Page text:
Official word from salesforce.com is that its recently announced Chatter product was developed in-house. And that would certainly be in keeping with the company’s history of staying away from M&A. Since it opened its doors a decade ago, salesforce.com has done just five tiny deals. The vendor certainly has one of the lowest ratios of total M&A spending (probably around $70m) to market capitalization ($7.7bn) of any of the big software vendors.
Nonetheless, there was some chatter (if you’ll pardon the pun) that salesforce.com may have acquired some technology from a small startup to shore up the recommendation engine portion of Chatter, a collaboration/social networking offering that’s slated to come out next year. The M&A speculation centered on a startup that perhaps provided some natural-language search capability. We would note that a small shopping trip by salesforce.com – if, indeed, there was one – to get some social networking/natural-language technology wouldn’t be without precedent. Rival CRM vendor RightNow tucked in HiveLive, which had just 25 customers, in a $6m deal last summer.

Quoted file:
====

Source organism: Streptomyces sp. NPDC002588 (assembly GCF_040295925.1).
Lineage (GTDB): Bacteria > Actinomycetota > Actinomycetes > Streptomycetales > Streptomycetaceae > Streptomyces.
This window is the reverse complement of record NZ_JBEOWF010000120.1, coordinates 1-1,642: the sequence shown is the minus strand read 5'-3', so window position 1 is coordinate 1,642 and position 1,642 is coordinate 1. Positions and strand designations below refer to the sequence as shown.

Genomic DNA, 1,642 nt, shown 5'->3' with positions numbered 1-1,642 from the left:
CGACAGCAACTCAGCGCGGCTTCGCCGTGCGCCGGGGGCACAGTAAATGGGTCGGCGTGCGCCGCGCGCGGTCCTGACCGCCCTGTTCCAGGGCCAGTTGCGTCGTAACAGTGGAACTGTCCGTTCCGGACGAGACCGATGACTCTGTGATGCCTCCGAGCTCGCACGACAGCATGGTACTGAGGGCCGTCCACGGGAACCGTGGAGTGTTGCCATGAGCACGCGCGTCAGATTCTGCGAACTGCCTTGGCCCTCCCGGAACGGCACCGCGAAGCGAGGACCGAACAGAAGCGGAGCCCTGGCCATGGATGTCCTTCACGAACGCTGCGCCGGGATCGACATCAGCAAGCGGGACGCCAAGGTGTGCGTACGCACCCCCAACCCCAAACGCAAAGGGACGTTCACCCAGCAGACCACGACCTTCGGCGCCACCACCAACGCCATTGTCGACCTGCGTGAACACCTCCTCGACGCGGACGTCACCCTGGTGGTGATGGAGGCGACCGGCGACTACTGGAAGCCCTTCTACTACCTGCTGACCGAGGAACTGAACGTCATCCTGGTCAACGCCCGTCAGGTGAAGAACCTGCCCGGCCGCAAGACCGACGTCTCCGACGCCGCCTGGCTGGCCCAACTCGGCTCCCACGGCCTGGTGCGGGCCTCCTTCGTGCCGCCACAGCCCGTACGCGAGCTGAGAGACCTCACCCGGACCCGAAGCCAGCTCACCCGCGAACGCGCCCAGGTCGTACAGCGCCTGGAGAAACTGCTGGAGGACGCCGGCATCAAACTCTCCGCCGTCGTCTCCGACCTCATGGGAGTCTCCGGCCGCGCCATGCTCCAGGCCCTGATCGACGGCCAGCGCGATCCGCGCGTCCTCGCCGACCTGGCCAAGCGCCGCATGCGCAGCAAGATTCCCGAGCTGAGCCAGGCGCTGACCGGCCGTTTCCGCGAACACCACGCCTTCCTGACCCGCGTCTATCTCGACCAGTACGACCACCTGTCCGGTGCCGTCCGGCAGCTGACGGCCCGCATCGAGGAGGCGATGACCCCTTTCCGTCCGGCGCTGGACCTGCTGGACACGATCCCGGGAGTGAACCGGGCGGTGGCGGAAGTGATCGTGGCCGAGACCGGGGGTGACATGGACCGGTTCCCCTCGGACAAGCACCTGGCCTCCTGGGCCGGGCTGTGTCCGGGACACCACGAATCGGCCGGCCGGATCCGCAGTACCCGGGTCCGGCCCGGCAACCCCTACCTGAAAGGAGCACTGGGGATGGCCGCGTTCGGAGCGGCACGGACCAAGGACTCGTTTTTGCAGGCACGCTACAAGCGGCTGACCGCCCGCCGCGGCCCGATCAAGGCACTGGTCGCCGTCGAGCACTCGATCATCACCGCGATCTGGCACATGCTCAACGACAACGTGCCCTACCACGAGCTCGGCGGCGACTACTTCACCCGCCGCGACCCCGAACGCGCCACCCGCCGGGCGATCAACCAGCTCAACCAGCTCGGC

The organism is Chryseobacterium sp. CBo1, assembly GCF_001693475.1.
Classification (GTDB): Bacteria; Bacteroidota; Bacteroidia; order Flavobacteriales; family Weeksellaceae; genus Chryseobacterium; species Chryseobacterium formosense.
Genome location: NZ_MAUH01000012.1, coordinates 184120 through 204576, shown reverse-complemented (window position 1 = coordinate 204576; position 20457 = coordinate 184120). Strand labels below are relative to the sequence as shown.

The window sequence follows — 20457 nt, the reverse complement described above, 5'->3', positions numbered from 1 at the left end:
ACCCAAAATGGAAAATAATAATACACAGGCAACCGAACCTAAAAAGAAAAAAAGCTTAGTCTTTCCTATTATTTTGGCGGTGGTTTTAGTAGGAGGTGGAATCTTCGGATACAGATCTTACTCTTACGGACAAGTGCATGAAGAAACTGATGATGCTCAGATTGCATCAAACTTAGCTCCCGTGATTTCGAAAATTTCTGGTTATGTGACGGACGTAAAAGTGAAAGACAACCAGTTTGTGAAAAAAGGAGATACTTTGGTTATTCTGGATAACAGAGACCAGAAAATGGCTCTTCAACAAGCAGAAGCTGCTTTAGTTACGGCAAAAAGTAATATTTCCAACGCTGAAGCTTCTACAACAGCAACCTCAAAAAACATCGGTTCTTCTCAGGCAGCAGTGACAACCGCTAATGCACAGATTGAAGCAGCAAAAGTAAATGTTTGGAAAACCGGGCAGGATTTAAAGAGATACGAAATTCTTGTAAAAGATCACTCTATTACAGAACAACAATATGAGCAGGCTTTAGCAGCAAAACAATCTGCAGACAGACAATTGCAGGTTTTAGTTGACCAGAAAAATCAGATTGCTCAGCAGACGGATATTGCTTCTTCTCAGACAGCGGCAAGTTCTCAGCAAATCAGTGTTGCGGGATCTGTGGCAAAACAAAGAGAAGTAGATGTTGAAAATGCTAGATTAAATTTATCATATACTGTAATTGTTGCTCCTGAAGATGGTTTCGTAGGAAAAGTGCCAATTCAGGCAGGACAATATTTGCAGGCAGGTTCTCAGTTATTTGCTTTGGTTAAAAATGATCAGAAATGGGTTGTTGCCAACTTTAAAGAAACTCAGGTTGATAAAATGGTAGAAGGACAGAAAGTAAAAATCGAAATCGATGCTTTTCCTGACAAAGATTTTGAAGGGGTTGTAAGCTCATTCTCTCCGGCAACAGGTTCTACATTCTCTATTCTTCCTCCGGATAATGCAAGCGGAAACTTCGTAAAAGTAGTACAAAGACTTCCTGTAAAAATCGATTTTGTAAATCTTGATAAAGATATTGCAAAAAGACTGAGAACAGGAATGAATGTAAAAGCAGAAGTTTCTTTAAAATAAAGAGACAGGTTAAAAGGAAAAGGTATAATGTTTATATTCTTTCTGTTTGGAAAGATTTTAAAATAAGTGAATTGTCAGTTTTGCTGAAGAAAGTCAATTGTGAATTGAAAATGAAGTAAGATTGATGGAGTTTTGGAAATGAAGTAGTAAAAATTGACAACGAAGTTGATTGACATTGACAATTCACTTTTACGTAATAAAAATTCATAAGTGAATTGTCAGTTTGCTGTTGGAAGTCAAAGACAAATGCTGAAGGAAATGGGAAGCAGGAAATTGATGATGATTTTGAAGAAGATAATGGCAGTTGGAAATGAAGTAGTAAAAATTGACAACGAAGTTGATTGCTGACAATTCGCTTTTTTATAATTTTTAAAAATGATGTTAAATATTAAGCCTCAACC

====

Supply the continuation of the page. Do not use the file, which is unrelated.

Whether or not salesforce.com went shopping for part of Chatter, it’s worth pointing out that the firm has used M&A as a way to go after Microsoft’s SharePoint in the past. In early 2007, the company picked up Koral, an early-stage content management startup that salesforce.com had effectively been incubating. (And on a smaller scale, several months after that, it quietly acquired a tiny social networking startup, CrispyNews.)
However, we’re guessing that those purchases, particularly the Koral deal, haven’t generated the returns that salesforce.com might have hoped. The vendor originally said that Salesforce Content – an add-on, extra-cost module based partly on Koral – could do to SharePoint (among other document management offerings) what salesforce.com did to Siebel in CRM. That hasn’t come close to happening. In fact, salesforce.com just announced that Content will be available free of charge to all customers.